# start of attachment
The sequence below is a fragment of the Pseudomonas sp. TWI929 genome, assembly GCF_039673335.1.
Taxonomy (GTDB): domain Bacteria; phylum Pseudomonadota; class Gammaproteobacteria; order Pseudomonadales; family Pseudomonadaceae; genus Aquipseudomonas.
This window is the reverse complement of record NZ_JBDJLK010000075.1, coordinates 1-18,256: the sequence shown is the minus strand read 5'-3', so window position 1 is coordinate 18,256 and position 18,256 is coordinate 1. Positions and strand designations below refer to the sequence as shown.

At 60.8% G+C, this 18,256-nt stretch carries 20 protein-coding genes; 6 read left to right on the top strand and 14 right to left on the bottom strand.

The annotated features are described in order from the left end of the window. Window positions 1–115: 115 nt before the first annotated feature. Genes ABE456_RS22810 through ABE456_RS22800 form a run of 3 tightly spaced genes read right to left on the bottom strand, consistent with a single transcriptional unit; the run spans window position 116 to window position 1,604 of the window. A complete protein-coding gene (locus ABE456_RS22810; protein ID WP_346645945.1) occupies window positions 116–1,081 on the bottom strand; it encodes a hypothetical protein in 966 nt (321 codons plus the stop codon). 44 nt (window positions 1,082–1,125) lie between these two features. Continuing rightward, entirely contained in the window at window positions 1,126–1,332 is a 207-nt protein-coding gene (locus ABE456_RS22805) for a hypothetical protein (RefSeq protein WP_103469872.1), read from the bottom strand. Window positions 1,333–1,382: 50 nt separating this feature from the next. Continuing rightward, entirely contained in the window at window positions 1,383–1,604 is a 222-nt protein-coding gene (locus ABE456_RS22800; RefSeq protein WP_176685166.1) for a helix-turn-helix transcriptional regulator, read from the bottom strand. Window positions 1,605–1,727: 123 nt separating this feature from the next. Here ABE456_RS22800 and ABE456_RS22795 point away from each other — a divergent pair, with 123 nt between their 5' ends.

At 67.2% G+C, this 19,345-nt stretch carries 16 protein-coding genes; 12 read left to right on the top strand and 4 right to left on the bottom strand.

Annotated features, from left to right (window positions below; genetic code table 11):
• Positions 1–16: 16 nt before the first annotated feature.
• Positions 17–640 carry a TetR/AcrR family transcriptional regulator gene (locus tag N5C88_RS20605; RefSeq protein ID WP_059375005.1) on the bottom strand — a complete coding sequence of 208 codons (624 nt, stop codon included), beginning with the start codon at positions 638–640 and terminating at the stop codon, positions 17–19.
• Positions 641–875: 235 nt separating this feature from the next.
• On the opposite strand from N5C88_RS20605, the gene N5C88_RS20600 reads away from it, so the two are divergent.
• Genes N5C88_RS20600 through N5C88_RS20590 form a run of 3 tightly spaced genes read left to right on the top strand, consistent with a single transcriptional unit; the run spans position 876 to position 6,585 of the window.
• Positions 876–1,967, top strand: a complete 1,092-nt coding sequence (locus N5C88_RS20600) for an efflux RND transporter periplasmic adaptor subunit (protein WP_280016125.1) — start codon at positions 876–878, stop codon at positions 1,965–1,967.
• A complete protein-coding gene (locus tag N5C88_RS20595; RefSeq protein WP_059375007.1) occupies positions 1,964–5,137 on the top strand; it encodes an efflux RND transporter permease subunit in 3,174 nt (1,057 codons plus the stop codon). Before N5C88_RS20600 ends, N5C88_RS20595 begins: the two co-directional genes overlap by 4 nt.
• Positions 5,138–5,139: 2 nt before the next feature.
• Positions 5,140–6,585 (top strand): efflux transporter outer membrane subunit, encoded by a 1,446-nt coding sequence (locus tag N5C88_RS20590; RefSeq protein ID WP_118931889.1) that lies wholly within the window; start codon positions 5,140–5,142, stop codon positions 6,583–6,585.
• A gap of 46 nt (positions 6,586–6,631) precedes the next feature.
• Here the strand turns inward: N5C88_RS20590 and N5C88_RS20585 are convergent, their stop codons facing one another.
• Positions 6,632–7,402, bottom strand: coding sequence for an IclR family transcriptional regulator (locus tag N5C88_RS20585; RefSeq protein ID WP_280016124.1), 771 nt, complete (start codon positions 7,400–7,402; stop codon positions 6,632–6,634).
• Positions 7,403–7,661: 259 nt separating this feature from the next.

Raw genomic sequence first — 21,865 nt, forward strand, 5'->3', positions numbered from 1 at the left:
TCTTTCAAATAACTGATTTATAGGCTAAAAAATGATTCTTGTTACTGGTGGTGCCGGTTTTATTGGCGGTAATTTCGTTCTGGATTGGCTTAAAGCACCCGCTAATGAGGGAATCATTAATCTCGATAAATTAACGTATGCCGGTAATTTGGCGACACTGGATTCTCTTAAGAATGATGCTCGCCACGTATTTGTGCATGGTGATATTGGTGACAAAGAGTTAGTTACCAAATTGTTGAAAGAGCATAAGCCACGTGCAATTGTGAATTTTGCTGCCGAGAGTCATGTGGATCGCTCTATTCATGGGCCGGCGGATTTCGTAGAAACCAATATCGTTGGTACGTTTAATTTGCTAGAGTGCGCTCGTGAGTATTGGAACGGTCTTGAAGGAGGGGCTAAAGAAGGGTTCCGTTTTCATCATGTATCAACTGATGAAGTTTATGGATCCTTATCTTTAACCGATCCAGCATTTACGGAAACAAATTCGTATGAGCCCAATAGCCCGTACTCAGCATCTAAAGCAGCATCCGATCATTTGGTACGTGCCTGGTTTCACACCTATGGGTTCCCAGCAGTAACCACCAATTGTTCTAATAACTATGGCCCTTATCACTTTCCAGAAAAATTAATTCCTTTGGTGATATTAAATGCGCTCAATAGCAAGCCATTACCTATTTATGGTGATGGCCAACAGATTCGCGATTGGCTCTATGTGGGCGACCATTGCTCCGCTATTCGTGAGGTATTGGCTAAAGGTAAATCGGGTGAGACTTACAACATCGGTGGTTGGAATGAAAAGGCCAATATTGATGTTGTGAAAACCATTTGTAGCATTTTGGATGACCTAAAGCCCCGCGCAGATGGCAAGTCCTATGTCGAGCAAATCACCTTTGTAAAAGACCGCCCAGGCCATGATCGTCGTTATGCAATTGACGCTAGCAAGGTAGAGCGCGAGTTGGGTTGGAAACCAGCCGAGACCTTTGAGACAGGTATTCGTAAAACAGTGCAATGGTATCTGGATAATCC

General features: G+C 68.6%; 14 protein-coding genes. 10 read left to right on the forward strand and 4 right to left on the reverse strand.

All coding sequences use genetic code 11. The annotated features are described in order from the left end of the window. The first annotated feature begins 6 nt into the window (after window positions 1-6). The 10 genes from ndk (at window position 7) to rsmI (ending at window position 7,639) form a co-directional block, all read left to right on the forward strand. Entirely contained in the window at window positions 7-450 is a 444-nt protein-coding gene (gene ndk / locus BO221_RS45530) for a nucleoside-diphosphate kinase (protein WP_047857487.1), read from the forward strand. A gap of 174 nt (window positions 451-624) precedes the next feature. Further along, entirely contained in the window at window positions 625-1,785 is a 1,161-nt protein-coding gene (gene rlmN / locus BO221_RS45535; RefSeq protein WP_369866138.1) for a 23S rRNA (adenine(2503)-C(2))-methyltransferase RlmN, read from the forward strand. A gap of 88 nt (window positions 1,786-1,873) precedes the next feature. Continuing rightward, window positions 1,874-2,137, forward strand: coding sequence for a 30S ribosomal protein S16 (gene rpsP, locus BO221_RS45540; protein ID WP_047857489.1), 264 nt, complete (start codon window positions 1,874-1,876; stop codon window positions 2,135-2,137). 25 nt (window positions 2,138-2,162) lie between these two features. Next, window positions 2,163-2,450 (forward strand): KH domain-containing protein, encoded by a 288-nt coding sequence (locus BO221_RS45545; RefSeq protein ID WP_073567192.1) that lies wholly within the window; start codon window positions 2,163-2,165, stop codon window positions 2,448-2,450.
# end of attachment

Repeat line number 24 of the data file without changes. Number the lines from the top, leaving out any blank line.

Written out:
All coding sequences use genetic code 11. The annotated features are described in order from the left end of the window. The first annotated feature begins 6 nt into the window (after window positions 1-6). The 10 genes from ndk (at window position 7) to rsmI (ending at window position 7,639) form a co-directional block, all read left to right on the forward strand. Entirely contained in the window at window positions 7-450 is a 444-nt protein-coding gene (gene ndk / locus BO221_RS45530) for a nucleoside-diphosphate kinase (protein WP_047857487.1), read from the forward strand. A gap of 174 nt (window positions 451-624) precedes the next feature. Further along, entirely contained in the window at window positions 625-1,785 is a 1,161-nt protein-coding gene (gene rlmN / locus BO221_RS45535; RefSeq protein WP_369866138.1) for a 23S rRNA (adenine(2503)-C(2))-methyltransferase RlmN, read from the forward strand. A gap of 88 nt (window positions 1,786-1,873) precedes the next feature. Continuing rightward, window positions 1,874-2,137, forward strand: coding sequence for a 30S ribosomal protein S16 (gene rpsP, locus BO221_RS45540; protein ID WP_047857489.1), 264 nt, complete (start codon window positions 1,874-1,876; stop codon window positions 2,135-2,137). 25 nt (window positions 2,138-2,162) lie between these two features. Next, window positions 2,163-2,450 (forward strand): KH domain-containing protein, encoded by a 288-nt coding sequence (locus BO221_RS45545; RefSeq protein ID WP_073567192.1) that lies wholly within the window; start codon window positions 2,163-2,165, stop codon window positions 2,448-2,450.